This article was originally published in The Notebook. In August 2020, The Notebook became Chalkbeat Philadelphia.
Latino students leave school without a diploma at higher rates than any other ethnic group. Among Latino males, 60 percent fail to graduate from high school within six years.
Despite this, there are few dropout prevention programs specifically targeted toward this population.
“Latino children have different ethnic and social conditions [and need] a different approach to dealing with their educational needs,” said Manuel Portillo, director of Open Borders and a member of Eastern Pennsylvania Organizing Project (EPOP).
He and other activists said that many Latino students often feel disengaged.
“Most of the kids have said that they do not feel like they belong in the school,” said Lisette Agosto Cintron, education director of ASPIRA, a community group that runs many after-school programs. And if students don’t feel connected to school, she added, “parents are less likely to get involved.”
In addition to dealing with obstacles like peer pressure and low expectations facing most urban youth, Latinos face language barriers, low educational attainment by family members and cultural differences, said Nicholas Torres, president of Congreso de Latinos Unidos.
Plus, Torres stated, it often takes five or six years for a young person to learn a second language well enough to be able to understand academic content. But, he said, “our education system is set up to transition youth into English in a much shorter period of time. The result is not having mastery in either language.” English-speaking students with Spanish-speaking parents “creates a divide between generations, making it more difficult for parents to reinforce students’ learning,” he said.
Robert S. Nix, chair of the government relations committee of the state’s Hispanic Bar Association, said that besides language and a consumer culture, “functional illiteracy” drives truancy and dropping out. “Too many students,” he said, “can’t read anywhere near grade level when they get to high school.”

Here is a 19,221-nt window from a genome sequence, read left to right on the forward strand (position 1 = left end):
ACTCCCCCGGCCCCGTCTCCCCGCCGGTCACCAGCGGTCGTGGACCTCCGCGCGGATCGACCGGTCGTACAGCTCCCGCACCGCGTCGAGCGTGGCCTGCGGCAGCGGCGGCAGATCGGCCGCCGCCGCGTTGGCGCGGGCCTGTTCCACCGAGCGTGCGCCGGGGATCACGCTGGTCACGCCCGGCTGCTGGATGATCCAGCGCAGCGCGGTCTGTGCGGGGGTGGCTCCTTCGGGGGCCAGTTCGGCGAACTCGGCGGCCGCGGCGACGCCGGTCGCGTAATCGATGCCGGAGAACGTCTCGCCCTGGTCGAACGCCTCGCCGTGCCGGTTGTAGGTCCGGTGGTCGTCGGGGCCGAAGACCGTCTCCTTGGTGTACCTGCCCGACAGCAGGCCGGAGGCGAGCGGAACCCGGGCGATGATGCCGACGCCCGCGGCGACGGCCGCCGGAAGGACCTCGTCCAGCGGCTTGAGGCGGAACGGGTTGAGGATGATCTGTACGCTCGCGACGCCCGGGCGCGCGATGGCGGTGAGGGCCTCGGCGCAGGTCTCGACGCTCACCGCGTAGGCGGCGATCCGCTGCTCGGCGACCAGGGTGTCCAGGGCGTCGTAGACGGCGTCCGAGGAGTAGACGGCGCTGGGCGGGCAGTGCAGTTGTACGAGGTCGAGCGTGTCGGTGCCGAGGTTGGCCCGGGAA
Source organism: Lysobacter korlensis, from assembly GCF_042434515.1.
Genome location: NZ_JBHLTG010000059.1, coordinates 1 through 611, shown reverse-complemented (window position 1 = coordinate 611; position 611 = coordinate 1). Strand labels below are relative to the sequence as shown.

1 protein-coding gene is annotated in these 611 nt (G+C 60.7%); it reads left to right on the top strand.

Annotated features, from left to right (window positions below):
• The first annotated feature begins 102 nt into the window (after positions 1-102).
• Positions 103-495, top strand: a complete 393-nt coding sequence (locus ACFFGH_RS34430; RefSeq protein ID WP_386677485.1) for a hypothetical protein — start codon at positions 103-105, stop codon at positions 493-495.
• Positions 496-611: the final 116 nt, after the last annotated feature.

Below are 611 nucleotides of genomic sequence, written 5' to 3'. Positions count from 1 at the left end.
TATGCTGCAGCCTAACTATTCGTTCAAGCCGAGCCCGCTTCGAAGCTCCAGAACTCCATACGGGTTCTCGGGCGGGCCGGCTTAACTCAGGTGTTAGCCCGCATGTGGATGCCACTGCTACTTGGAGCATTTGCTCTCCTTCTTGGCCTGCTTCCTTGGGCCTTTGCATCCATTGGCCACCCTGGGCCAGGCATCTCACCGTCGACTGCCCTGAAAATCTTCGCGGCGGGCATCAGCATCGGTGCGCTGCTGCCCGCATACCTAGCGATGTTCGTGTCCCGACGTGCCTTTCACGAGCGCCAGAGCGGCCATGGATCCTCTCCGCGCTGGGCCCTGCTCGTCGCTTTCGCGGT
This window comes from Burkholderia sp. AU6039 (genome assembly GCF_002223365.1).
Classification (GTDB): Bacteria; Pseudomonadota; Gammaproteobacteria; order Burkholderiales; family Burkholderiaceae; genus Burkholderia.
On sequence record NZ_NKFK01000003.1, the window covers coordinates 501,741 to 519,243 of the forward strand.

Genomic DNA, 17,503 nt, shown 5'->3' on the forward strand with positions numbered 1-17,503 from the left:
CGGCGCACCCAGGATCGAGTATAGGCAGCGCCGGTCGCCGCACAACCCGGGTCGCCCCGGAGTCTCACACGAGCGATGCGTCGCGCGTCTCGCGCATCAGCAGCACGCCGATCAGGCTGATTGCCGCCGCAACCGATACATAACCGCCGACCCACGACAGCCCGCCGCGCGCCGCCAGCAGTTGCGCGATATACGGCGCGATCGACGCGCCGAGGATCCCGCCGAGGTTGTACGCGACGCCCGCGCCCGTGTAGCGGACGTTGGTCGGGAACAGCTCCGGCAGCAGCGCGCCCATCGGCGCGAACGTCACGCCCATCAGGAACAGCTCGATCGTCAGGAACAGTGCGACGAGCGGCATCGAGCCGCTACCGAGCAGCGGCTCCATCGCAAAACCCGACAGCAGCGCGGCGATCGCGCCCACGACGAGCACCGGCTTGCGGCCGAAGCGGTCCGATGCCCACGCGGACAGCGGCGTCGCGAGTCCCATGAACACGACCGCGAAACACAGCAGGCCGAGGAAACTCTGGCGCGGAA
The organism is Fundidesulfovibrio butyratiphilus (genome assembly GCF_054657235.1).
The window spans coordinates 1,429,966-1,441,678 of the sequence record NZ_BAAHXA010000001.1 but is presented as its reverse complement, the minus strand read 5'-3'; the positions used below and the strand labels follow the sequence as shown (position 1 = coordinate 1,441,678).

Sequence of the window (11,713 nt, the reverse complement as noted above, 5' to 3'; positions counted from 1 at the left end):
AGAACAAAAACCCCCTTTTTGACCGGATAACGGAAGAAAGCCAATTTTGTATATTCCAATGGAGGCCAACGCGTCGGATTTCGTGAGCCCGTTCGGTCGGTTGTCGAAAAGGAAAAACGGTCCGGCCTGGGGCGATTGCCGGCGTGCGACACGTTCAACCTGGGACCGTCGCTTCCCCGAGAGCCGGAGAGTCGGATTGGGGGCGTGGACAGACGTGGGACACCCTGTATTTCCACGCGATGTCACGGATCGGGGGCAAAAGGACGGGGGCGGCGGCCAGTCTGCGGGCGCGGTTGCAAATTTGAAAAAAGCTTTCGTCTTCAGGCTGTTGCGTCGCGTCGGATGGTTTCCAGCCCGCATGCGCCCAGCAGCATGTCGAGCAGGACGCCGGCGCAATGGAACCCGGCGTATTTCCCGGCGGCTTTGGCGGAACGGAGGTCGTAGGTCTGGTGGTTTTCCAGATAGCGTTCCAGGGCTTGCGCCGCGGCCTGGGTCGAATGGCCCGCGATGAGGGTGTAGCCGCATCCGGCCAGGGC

The School District doesn’t have a dropout prevention strategy that focuses on ethnic differences, said Courtney Collins-Shapiro of its Office of Secondary Education.
“We target based on need, not racial or gender profiles,” she said. Mindful of the numbers, however, she said that the District often puts special programs in schools with large Latino populations. And one of the five accelerated high schools, Fairhill, is in a Latino neighborhood.
The District also works with community organizations, although efforts to arrange an event to help Latino dropouts reconnect to school have not yet borne fruit.
Shelly Yanoff, executive director of Philadelphia Citizens for Children and Youth, said that one way to combat the problem might be to “find ways to promote bilingualism as an asset rather than as a deficit.”
“There are so many jobs out there that require people to be bilingual,” she said. “Why aren’t we taking advantage of that to keep bilingual students in school?”
Additional reporting by Dale Mezzacappa.